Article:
Here is quite simply the perfect summer red – full of winning red cherry fruit, light on tannin, long on history and geography. The wine is a co-production between Sylvain Fadat of Domaine d'Aupilhac, the leading light of the village of Montpeyroux in the Coteaux du Languedoc and a childhood friend of his who, on returning to the region, found that his new property, 10km from Montpeyroux, also encompassed one of the oldest vineyards I know of in France.
(Temporary diversion: most of the oldest vineyards in the world are in places such as Australia and California where viticulture suffered a temporary setback such as economic meltdown or Prohibition and it was simply not worth replanting to maintain the annual income generated by the vineyard. In ultra-pragmatic France where wine production and consumption has been established for centuries, vineyards tend to be replanted regularly to keep production levels up, yields declining with vine age and all that.)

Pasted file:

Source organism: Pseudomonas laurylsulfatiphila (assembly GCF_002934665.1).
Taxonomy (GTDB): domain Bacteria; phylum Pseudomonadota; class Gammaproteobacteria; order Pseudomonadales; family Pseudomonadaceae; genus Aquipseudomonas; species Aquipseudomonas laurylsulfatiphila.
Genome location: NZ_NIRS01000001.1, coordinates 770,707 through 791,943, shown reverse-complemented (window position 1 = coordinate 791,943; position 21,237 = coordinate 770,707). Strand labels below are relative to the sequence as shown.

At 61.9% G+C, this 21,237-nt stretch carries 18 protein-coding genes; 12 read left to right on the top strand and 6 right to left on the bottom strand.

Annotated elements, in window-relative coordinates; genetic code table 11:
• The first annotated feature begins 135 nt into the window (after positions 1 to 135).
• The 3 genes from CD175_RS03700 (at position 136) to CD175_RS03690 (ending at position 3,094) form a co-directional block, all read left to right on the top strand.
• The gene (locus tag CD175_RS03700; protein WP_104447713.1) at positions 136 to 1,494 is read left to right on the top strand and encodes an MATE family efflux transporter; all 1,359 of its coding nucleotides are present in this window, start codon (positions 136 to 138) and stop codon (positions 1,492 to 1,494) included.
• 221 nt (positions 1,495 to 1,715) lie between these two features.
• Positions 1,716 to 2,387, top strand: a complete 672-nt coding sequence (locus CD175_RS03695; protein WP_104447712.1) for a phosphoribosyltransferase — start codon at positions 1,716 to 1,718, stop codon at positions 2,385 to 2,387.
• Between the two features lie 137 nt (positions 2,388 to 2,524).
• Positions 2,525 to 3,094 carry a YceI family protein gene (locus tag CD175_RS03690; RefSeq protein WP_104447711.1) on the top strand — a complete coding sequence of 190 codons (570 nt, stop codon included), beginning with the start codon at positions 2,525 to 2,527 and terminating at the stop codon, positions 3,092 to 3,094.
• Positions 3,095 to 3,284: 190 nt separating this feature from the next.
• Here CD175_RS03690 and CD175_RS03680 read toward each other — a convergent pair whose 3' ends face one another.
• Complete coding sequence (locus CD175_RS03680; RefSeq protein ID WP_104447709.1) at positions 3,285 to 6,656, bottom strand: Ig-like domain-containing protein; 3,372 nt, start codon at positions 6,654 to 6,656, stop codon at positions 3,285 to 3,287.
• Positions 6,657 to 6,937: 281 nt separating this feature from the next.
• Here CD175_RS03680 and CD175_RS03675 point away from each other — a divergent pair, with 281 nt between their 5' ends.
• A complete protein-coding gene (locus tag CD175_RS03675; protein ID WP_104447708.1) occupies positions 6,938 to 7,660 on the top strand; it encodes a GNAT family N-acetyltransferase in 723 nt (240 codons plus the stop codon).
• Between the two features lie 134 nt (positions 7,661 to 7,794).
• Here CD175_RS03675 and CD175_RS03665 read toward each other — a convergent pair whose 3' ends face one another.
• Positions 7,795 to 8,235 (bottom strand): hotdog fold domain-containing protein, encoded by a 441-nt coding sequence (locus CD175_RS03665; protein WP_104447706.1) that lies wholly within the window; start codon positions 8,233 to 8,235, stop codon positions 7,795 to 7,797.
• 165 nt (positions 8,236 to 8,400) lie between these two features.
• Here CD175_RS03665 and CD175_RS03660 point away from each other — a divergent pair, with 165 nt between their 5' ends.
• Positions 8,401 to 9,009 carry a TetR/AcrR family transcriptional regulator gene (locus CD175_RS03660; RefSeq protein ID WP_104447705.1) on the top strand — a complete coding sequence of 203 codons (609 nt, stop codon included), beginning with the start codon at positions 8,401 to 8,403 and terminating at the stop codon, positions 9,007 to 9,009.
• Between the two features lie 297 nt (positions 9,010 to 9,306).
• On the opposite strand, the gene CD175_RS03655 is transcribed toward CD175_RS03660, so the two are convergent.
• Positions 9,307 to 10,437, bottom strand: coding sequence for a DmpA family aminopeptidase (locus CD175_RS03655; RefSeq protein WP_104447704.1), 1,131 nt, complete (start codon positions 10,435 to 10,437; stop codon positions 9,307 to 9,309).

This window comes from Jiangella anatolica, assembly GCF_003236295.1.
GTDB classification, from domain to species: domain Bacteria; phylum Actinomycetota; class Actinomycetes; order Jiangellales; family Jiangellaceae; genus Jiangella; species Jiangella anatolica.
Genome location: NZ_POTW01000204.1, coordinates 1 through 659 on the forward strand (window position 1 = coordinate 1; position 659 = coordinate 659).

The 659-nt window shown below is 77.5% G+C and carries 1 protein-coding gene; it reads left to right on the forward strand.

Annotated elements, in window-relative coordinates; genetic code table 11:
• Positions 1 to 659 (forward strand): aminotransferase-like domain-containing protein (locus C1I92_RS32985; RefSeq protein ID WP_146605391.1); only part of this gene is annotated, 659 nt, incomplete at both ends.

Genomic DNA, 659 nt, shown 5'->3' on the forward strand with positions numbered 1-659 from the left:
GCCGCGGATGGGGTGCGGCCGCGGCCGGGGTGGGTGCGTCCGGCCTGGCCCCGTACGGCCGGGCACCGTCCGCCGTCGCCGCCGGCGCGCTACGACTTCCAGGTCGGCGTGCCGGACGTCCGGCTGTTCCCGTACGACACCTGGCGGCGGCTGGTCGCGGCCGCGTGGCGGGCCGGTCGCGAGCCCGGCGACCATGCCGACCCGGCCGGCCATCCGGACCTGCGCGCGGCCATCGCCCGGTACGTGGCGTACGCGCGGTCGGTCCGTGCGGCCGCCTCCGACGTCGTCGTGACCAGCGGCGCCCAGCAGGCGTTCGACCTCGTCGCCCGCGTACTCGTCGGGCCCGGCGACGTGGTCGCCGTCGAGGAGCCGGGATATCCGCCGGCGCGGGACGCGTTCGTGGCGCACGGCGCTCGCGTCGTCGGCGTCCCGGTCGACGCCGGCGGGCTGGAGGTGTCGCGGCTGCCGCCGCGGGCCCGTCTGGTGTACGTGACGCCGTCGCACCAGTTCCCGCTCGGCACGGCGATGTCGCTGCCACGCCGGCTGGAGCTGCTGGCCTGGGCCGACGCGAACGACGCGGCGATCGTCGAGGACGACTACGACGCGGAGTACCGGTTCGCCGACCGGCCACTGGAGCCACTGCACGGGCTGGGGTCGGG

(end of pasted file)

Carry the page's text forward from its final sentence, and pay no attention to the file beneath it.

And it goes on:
Somehow or other, this small plot of Cinsault vines, planted in 1900, has been left intact and in the bottle we have a marvellous blend of the intensity that old vines can bring with the flirtatious nature of Cinsault and the super-skilled winemaking of Sylvain Fadat who gave the wine a gentle eight months' polishing in large oak.
Fadat was the young man who in the early 1980s managed to make such good wine from his father's four hectares of 50-year-old Carignan vines that for some time no one (including myself) realised the informing variety was the reviled Carignan. Nowadays his Domaine d'Aupilhac Coteaux du Languedoc is, most unusually, made of equal parts of the five permitted red grape varieties Mourvèdre, Cinsault, Syrah, Grenache and Carignan and is well worth seeking out.